The subject that speaks in English Voices is recognizably the older self of Ferdy Mount in Cold Cream, at ease and engaged across a wide range of matters, convivially learned, with a sharp eye and an attentive ear and a particular knack for correcting the blunders of writers less inward than he is with the usages of the titled classes. The novelist is never very far away. Mount is droll, affectionate at times, with a mild suggestion of decadence—the word delicious has an improbably wide range of attachments in these pages, most of them not normally edible. ‘Sheer delight’ was the response of the Times Literary Supplement, pursuing the metaphor of consumption; ‘lovely’, said the London Evening Standard. Yet it cannot be a great surprise to find him, in the early 60s, working in the Conservative Research Department, on the way, he hoped, to a parliamentary seat, without any evident prior process of political acculturation; or to find him, twenty years later, in 10 Downing Street, where he had been invited—just like that—to head an independent policy unit for Margaret Thatcher. True to form, it seems, he had been always-already a Tory, and by 1979, after an instructive stay in the United States, he was done with ‘convictionless, wind-blown politicians’. Writing in the Spectator in the days after Thatcher’s electoral ‘triumph’, he hailed her ‘individualist and populist Toryism’ and concluded: ‘A cautious half-glass of good ordinary claret may safely be raised to the future.’
Here is a link to Tessa Hadley’s review in the TLS, referred to in Mulhurn’s essay. The first two paragraph’s Hadley’s essay are indicative of the emeritus status of Mount? Begin with the title and subtitle:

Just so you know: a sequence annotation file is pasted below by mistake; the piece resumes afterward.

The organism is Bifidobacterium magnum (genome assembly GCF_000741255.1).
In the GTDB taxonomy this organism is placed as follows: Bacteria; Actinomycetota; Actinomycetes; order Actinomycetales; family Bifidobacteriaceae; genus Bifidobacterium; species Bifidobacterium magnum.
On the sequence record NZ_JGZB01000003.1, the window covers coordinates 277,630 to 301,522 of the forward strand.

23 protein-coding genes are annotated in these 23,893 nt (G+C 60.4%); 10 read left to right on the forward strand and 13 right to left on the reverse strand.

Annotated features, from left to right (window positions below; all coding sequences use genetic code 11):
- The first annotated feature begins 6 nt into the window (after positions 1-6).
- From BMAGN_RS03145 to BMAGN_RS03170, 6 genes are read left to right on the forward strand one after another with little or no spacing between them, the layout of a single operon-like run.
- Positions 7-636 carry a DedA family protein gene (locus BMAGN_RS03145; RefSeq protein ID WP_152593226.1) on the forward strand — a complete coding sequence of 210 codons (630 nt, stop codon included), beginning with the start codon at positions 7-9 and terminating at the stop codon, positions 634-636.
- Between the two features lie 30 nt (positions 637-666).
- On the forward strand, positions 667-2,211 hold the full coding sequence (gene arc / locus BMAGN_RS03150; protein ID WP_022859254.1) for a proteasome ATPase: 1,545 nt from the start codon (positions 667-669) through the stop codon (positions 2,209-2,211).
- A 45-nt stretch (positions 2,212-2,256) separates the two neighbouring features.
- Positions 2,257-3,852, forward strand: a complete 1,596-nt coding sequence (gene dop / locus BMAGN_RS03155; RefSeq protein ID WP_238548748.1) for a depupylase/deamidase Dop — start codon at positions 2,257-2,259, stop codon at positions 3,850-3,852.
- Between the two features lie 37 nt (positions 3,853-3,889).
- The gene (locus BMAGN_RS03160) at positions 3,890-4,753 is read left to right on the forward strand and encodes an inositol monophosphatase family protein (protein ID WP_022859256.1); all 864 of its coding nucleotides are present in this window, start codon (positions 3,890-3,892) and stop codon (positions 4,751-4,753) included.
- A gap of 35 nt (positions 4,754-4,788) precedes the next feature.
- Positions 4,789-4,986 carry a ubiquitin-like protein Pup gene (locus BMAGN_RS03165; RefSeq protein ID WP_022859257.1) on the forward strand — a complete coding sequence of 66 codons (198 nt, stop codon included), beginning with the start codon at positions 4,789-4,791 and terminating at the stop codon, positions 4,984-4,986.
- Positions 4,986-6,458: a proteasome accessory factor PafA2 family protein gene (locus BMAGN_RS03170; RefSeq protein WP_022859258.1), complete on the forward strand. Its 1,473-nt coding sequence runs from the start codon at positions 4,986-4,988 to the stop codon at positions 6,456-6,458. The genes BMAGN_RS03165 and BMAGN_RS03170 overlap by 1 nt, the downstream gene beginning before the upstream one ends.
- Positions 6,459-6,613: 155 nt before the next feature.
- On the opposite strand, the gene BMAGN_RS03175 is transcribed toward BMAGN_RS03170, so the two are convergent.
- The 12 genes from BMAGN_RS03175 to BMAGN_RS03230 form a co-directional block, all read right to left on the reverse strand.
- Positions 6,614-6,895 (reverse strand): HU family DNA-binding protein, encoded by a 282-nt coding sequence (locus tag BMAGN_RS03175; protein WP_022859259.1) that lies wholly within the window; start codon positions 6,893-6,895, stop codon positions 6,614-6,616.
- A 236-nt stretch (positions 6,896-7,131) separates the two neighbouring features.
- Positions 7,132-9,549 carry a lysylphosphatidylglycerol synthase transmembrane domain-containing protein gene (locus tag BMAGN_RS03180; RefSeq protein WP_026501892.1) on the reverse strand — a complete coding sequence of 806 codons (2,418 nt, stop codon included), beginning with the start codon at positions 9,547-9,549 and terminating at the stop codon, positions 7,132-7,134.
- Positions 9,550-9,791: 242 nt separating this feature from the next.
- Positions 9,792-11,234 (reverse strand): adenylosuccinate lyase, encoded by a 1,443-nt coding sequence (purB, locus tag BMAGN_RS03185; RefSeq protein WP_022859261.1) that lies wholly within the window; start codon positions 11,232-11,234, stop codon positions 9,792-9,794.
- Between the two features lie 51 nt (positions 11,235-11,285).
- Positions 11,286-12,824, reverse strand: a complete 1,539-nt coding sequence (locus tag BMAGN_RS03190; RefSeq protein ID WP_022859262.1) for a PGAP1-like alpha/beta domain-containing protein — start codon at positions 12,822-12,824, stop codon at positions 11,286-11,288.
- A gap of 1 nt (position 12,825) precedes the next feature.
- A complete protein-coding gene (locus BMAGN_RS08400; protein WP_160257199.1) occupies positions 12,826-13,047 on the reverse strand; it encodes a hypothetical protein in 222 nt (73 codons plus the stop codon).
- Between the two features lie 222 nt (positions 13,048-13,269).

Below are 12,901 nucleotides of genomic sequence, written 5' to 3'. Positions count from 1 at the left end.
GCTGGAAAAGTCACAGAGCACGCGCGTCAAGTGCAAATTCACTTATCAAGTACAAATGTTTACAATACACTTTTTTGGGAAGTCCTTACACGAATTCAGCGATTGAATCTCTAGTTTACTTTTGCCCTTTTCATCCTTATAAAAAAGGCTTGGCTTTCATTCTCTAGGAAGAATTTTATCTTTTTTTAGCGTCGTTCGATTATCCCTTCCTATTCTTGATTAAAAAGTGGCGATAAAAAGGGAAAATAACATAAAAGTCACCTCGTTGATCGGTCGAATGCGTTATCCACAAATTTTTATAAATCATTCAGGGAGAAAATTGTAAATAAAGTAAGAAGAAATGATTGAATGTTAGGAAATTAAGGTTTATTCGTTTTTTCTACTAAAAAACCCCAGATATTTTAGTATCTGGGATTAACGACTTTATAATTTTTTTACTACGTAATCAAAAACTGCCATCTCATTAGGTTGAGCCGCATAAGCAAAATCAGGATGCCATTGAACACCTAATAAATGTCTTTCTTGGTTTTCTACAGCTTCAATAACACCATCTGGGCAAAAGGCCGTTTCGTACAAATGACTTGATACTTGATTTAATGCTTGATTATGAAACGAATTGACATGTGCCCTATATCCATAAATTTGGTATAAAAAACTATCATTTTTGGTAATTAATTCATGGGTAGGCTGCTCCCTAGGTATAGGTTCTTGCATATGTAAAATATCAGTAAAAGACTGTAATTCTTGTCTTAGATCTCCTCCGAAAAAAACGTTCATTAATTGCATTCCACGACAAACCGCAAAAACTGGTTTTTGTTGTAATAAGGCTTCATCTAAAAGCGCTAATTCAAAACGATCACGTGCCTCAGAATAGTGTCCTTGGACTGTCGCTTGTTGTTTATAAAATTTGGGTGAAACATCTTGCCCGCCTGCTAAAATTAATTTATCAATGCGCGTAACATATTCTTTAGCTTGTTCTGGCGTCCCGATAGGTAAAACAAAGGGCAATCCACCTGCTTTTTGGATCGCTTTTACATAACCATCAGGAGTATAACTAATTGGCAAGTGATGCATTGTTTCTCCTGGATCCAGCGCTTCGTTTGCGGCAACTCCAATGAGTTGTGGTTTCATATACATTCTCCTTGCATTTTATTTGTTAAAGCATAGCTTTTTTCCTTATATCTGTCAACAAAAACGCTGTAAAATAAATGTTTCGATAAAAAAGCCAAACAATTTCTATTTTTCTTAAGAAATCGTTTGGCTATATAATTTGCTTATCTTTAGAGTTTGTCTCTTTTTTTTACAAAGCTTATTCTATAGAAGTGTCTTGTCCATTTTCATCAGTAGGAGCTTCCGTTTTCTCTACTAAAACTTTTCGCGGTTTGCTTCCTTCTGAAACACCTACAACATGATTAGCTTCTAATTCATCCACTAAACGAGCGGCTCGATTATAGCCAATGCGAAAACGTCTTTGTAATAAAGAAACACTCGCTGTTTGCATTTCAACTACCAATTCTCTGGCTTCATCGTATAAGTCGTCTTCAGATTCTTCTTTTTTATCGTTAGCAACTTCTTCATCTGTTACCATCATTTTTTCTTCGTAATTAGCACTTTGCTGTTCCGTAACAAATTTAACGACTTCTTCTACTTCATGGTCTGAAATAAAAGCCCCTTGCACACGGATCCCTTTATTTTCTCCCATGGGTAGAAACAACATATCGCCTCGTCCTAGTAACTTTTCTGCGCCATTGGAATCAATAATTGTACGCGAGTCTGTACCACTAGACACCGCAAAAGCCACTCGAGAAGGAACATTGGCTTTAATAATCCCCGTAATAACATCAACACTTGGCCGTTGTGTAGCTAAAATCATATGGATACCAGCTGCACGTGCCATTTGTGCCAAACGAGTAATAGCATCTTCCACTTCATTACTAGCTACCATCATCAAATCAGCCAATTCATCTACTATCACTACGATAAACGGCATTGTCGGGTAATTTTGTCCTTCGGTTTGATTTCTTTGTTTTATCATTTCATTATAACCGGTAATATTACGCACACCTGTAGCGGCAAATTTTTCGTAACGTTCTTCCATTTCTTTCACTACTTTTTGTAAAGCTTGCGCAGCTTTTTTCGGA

This collection of Ferdinand Mount’s essays – on politicians and writers and a miscellany of characters and subjects, loosely connected by their Englishness – is sheer delight. Any sensible reader…
This collection of Ferdinand Mount’s essays – on politicians and writers and a miscellany of characters and subjects, loosely connected by their Englishness – is sheer delight. Any sensible reader would take the essays slowly, putting the book down between each one in order to savour its stories and digest them; but I found it difficult to resist temptation and kept leaping eagerly forwards into the next revelation, the next unexpected insight or novelistic portrait. The pieces – mostly written for the London Review of Books, the Spectator and the TLS – are a cornucopia of wonderful gossipy details, informed analysis, complex psychology: the deep seriousness is inextricable from the exuberant fun. I knew even as I couldn’t stop turning the pages that I was doomed to forget three-quarters of the new things I was finding out, even though as I happened on them they seemed like essential additions to understanding.